relevant information, for a breeding dog, means the following information—
(a)the dog’s date of birth, if known, or the estimated date of the dog’s birth;
(b)the dog’s name;
(c)the name and date of birth of the dog’s parents, if known;
(d)the PPID number for the dog or the certificate mentioned in the Animal Management (Cats and Dogs) Act 2008, section 14(2)(a) for the dog;
(e)information about any ill-health of the dog;
(f)any written approval mentioned in schedule 3A, section 10(1)(b) or (3) or 13(2) for the dog;
(g)for any veterinary treatment received by the dog—
(i)the name of the veterinary surgeon giving the treatment; and
(ii)the advice from the consultation with the veterinary surgeon; and
(iii)the type of veterinary treatment provided; and
(iv)the results of the treatment;
(h)for each mating of the dog—
(i)the name of the other dog with which it is mated and the PPID number for the other dog; and
(ii)the date of each mating;
(i)the date of each whelping of the dog;
(j)for each litter of the dog—
(i)the number of living puppies; and
(ii)the number of stillborn puppies;
(k)the date of the dog’s death and, if known, the cause of death.
undesexed dog see schedule 3A, section 1.
veterinary surgery see the Animal Management (Cats and Dogs) Act 2008, schedule 2.

s 5A ins 2017 SL No. 208 s 6

6Prescribed species for meaning of animal—Act, s 11

All species of the class Cephalopoda are prescribed for section 11(1)(d) of the Act.

Examples of species of the class Cephalopoda—

cuttlefish, nautilus, octopus, squid

7Information for annual report—Act, s 87

(1)The following information is prescribed for section 87(2)(a)(i) of the Act—
(a)a description of the animals, including the species and class of the animals;
(b)the number of animals used or allowed to be used;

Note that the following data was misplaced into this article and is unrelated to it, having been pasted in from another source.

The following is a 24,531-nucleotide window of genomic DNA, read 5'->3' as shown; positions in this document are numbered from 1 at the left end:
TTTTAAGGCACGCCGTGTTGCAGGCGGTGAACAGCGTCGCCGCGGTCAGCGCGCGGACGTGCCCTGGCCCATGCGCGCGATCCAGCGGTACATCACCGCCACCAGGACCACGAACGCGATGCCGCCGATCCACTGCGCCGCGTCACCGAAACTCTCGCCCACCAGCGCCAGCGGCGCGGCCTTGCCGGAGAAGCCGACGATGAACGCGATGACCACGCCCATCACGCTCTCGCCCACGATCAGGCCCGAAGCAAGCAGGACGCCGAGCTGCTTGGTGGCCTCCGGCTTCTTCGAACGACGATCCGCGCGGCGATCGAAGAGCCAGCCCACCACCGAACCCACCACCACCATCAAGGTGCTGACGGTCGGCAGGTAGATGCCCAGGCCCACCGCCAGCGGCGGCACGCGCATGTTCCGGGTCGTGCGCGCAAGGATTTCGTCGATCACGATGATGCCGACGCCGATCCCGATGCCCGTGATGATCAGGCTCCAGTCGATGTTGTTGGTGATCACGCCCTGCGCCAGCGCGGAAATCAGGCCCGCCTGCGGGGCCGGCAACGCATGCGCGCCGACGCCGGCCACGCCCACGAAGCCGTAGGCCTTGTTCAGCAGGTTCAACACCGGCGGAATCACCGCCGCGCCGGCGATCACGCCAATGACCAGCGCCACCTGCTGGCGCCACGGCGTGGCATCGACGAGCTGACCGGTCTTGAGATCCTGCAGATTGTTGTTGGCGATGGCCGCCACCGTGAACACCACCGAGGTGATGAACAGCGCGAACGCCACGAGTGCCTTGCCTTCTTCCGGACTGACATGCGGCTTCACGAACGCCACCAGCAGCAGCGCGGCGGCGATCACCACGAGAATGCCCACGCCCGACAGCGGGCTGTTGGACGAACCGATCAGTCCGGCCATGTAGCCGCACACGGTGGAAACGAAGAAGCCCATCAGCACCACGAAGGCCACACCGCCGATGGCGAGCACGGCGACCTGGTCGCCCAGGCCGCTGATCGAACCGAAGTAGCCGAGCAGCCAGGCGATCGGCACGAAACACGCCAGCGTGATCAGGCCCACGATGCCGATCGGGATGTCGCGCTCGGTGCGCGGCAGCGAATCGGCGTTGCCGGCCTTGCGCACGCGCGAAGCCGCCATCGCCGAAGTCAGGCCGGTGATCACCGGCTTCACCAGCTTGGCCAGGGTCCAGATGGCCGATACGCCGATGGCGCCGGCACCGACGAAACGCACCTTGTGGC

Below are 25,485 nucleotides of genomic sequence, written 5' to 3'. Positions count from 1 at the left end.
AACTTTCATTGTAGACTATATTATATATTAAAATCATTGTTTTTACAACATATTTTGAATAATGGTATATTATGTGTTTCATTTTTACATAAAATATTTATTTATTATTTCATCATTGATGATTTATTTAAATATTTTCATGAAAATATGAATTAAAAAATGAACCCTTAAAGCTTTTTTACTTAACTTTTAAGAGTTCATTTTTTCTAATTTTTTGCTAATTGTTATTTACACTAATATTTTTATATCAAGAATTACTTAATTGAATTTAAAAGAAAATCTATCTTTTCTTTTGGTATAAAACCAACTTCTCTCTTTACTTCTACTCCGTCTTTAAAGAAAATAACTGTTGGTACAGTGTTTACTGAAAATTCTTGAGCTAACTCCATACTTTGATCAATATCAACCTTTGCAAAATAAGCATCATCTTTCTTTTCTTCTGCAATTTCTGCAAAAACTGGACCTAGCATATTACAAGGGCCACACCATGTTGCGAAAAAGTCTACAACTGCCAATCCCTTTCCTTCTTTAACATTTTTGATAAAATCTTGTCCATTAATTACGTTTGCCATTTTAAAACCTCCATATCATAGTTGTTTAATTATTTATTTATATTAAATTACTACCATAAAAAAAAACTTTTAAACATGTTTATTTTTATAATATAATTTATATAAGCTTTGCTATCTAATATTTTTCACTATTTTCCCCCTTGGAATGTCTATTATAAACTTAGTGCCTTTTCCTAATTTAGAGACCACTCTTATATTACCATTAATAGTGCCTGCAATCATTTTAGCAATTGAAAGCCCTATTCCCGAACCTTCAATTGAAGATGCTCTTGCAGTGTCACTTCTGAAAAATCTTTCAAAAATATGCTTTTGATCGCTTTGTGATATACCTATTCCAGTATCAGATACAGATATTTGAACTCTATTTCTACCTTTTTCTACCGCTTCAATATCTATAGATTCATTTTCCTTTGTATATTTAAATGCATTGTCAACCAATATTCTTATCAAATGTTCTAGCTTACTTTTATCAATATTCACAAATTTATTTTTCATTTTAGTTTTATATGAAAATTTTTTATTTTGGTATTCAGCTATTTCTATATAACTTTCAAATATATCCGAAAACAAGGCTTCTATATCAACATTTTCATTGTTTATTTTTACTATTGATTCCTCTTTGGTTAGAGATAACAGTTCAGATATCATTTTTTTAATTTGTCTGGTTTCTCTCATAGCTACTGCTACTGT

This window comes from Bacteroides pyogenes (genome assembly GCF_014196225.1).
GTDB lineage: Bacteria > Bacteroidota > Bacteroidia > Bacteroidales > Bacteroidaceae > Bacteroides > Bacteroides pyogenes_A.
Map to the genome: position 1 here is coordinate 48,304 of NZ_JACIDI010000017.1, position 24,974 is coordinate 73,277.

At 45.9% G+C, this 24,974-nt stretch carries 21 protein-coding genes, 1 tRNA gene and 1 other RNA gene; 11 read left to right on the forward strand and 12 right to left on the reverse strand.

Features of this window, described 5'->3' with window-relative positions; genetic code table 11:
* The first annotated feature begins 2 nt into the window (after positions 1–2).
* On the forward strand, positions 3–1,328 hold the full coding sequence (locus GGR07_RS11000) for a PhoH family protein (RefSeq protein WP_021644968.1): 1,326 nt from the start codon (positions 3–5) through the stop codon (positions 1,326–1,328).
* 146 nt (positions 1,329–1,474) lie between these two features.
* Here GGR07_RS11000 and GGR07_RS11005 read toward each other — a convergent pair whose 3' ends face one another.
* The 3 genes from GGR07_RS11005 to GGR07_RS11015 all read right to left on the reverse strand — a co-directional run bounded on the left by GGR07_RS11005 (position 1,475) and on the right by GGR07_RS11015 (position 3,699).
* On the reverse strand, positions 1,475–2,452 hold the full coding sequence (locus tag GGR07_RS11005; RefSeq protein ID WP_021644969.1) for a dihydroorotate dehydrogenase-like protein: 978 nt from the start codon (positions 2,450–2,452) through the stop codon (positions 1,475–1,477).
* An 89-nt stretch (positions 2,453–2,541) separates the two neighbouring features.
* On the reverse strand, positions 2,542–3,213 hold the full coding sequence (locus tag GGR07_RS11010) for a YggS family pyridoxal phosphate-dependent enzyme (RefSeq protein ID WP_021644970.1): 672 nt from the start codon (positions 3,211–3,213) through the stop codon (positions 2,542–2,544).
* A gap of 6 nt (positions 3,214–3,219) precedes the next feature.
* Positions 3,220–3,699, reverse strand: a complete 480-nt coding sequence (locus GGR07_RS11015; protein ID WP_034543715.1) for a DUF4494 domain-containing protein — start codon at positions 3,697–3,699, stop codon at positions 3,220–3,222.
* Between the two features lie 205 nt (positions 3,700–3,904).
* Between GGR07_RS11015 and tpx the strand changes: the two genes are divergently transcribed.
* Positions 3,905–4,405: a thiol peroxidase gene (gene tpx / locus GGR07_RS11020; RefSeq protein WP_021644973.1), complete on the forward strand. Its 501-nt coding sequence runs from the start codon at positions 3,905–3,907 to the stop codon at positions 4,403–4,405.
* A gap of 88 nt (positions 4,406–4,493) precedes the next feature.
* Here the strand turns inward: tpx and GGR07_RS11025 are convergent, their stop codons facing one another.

(c)details of the source, place of use, duration of use and method of disposal of the animals;
(d)the scientific purpose for which the animals were used;
(e)the justification for the use of the animals;
(f)the impact of the use on the animals.
(2)The following information is prescribed for section 87(2)(a)(ii) of the Act—
(a)details, including the source and date, of all complaints, enquiries and grievances received by the registered person about the use of animals for scientific purposes by the person;
(b)details of any steps taken to investigate a complaint, enquiry or grievance mentioned in paragraph (a);
(c)details of the results of an investigation of a complaint, enquiry or grievance mentioned in paragraph (a), including details of any steps taken to remedy a matter arising out of the investigation.
(3)The following information is prescribed for section 87(2)(b) of the Act—
(a)the name of the animal ethics committee that approved the use of the animals for scientific purposes;
(b)details of the use approved by the animal ethics committee, including any requirements the committee made under the scientific use code in relation to the use;
(c)details of how the approved use is identified in the animal ethics committee’s records.

8Declared class of persons for authorised officers—Act, s 99

The officers of the Royal Society for the Prevention of Cruelty to Animals Queensland Incorporated are an approved class of persons for section 99 of the Act.

9Declared class of persons for inspectors—Act, s 114